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Mélanesie

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West Papua (region) The region is 1,200 km from east to west and 736 km from north to south.

West Papua (region)

It has an area of 420,540 km2 (162,371 sq mi), which equates to approximately 22% of Indonesia's land area. The border with Papua New Guinea mostly follows the 141st meridian east, with one section defined by the Fly River.[9] The island of New Guinea was once part of the Australian landmass and lie on the Sahul. The collision between the Indo-Australian Plate and Pacific plate resulting in the Maoke Mountains run through the centre of the region and are 600 km (373 mi) long and 100 km (62 mi) across. New Caledonia. Coordinates: New Caledonia has a land area of 18,576 km2 (7,172 sq mi).

New Caledonia

Papua New Guinea. Papua New Guinea is one of the most culturally diverse countries in the world; 848 languages are listed for the country, of which 12 have no known living speakers.[9] Most of the population of over 7 million people live in customary communities, which are as diverse as the languages.[10] It is also one of the most rural, as only 18 percent of its people live in urban centres.[11] The country is one of the world's least explored, culturally and geographically, and many undiscovered species of plants and animals are thought to exist in the interior.[12] At the local level, the majority of the population still live in strong customary societies and – while social life is overlaid with traditional religious cosmologies and modern practices, including conventional primary education – customary subsistence-based agriculture remains fundamental.[10] These societies and clans are explicitly acknowledged within the nation's constitutional framework.

Papua New Guinea

Fiji. Fiji ( i/ˈfiːdʒiː/ FEE-jee Fijian: Viti; Fiji Hindi:फ़िजी), officially the Republic of Fiji[8] (Fijian: Matanitu Tugalala o Viti;[9] Fiji Hindi: रिपब्लिक ऑफ फीजी[10] Fiji Hindi: Ripablik ăph Phījī), is an island country in Melanesia in the South Pacific Ocean about 1,100 nautical miles (2,000 km; 1,300 mi) northeast of New Zealand's North Island.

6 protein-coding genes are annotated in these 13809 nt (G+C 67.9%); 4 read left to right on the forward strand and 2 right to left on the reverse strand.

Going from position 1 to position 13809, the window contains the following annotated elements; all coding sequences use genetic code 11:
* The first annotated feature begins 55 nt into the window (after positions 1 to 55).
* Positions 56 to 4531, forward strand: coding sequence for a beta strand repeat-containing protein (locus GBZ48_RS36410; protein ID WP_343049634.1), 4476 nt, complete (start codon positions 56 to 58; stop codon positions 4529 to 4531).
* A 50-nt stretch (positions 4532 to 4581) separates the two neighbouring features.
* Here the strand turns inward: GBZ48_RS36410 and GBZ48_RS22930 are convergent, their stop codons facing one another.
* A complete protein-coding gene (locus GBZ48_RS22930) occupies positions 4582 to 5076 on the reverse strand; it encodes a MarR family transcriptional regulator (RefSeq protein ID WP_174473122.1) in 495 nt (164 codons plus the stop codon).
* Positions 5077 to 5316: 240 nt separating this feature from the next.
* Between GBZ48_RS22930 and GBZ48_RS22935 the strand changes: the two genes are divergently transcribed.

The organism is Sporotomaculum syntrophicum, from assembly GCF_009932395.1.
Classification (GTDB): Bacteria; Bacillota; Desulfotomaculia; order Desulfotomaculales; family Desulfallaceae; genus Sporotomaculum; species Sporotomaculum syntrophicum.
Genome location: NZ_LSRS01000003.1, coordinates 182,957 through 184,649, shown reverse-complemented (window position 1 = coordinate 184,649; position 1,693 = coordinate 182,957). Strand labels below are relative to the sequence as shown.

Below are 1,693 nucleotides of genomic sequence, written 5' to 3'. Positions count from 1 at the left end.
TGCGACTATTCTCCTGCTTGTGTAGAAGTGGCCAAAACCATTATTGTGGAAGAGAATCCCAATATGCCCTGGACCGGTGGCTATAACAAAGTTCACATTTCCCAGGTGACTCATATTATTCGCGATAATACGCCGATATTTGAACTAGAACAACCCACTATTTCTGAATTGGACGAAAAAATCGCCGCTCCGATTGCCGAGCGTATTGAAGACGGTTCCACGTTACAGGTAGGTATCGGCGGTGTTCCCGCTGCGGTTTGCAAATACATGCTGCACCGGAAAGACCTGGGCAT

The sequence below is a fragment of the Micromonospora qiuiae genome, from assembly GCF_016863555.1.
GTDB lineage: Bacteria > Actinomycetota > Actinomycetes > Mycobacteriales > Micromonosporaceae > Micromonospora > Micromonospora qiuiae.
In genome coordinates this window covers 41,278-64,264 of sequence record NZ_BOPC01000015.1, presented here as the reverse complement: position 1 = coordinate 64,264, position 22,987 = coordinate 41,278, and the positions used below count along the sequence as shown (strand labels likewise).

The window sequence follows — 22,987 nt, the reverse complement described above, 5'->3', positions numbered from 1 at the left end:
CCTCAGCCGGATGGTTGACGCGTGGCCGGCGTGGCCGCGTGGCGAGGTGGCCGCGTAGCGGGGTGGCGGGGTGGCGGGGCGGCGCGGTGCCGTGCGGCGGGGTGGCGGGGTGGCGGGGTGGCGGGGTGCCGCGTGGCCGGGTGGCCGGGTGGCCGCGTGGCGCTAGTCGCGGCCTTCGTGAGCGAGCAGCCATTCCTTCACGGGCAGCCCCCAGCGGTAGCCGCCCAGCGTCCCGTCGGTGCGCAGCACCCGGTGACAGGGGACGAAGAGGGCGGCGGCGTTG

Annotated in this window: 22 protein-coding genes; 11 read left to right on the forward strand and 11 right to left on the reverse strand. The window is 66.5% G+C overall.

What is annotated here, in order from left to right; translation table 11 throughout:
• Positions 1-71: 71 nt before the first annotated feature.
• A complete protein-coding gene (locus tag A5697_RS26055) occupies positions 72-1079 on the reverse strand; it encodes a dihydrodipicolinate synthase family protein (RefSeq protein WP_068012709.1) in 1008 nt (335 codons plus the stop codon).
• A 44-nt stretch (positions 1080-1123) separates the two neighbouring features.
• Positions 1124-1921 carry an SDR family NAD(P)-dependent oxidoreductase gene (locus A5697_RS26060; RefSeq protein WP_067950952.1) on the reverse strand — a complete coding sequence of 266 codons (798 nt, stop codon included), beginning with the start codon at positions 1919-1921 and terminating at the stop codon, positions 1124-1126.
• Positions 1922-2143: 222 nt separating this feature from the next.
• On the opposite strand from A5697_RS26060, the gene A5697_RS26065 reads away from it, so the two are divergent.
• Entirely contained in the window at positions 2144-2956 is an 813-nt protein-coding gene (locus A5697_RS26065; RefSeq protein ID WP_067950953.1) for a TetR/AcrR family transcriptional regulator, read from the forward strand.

Fiji

Solomon Islands. The islands have been inhabited for thousands of years.

Solomon Islands

In 1568, the Spanish navigator Álvaro de Mendaña was the first European to visit them, naming them the Islas Salomón.[3] By 1893, the United Kingdom had established a protectorate over the territory. During the Second World War, the Solomon Islands campaign (1942–1945) saw fierce fighting between the United States and the Empire of Japan, such as in the Battle of Guadalcanal. The official name of the then British territory was changed from "the British Solomon Islands Protectorate" to "Solomon Islands" in 1975. Self-government was achieved in 1976. Independence was obtained two years later. Name[edit] History[edit] Solomon Island warriors, armed with spears, aboard an ornamented war canoe (1895). It is believed that Papuan-speaking settlers began to arrive around 30,000 BC.[6] Austronesian speakers arrived c. 4000 BC also bringing cultural elements such as the outrigger canoe.

Second World War[edit] Vanuatu. Vanuatu (English i/ˌvɑːnuːˈɑːtuː/ vah-noo-AH-too or /vænˈwɑːtuː/ van-WAH-too; Bislama IPA: [vanuaˈtu]), officially the Republic of Vanuatu (French: République de Vanuatu, Bislama: Ripablik blong Vanuatu), is an Oceanian island nation located in the South Pacific Ocean.

Vanuatu

The archipelago, which is of volcanic origin, is some 1,750 kilometres (1,090 mi) east of northern Australia, 500 kilometres (310 mi) northeast of New Caledonia, east of New Guinea, southeast of the Solomon Islands, and west of Fiji. Vanuatu was first inhabited by Melanesian people. The first Europeans to visit the islands were a Spanish expedition led by Portuguese navigator Fernandes de Queirós, who arrived on the largest island in 1606. LES PÊCHERIES CÔTIÈRES DE VANUATU. Mélanésie. Un article de Wikipédia, l'encyclopédie libre.

Mélanésie

Homme produisant du feu au Vanuatu La Mélanésie (littér. îles noires, du grec μέλας 'noir' et νῆσος 'île') est l'un des trois grands groupes « traditionnels » d'îles de l'océan Pacifique qui, ensemble, forment l'Océanie. Découpage géopolitique[modifier | modifier le code] Historique des subdivisions[modifier | modifier le code] Après l'avoir exploré à deux reprises, Jules Dumont d'Urville proposait, en 1831 à la Société de géographie (Paris), une nouvelle organisation du Pacifique en quatre parties : La Mélanésie traditionnelle[modifier | modifier le code] Ces États ou provinces ne constituent pas un ensemble politique homogène.

Le mot « mélanésien » est employé en linguistique dans l'expression "langues méso-mélanésiennes", qui désigne un sous-groupe de la branche océanienne des langues austronésiennes, parlées en Papouasie-Nouvelle-Guinée et dans les îles Salomon. De nos jours[modifier | modifier le code] Melanesia. Ethno-cultural definition of Melanesia.

Melanesia

Melanesia is one of three major cultural areas in the Pacific Ocean. Geographic definition of Melanesia, surrounded by a pink line.